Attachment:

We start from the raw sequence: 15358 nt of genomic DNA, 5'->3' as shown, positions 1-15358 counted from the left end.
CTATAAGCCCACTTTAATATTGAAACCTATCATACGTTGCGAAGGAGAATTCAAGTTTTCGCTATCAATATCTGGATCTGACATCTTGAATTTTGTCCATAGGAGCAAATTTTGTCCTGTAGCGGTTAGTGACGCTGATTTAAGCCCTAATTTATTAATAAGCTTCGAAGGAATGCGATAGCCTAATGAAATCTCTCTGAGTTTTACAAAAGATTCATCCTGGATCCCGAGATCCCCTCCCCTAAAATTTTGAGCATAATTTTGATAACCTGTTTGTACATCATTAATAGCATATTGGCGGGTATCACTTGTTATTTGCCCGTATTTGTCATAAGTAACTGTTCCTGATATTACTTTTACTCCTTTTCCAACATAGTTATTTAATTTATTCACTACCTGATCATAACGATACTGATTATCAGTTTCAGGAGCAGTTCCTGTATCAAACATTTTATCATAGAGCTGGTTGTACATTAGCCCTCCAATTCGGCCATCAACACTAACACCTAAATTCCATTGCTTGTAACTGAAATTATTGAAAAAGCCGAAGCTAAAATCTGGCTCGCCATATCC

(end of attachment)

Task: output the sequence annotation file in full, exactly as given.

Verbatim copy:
We start from the raw sequence: 15358 nt of genomic DNA, 5'->3' as shown, positions 1-15358 counted from the left end.
CTATAAGCCCACTTTAATATTGAAACCTATCATACGTTGCGAAGGAGAATTCAAGTTTTCGCTATCAATATCTGGATCTGACATCTTGAATTTTGTCCATAGGAGCAAATTTTGTCCTGTAGCGGTTAGTGACGCTGATTTAAGCCCTAATTTATTAATAAGCTTCGAAGGAATGCGATAGCCTAATGAAATCTCTCTGAGTTTTACAAAAGATTCATCCTGGATCCCGAGATCCCCTCCCCTAAAATTTTGAGCATAATTTTGATAACCTGTTTGTACATCATTAATAGCATATTGGCGGGTATCACTTGTTATTTGCCCGTATTTGTCATAAGTAACTGTTCCTGATATTACTTTTACTCCTTTTCCAACATAGTTATTTAATTTATTCACTACCTGATCATAACGATACTGATTATCAGTTTCAGGAGCAGTTCCTGTATCAAACATTTTATCATAGAGCTGGTTGTACATTAGCCCTCCAATTCGGCCATCAACACTAACACCTAAATTCCATTGCTTGTAACTGAAATTATTGAAAAAGCCGAAGCTAAAATCTGGCTCGCCATATCC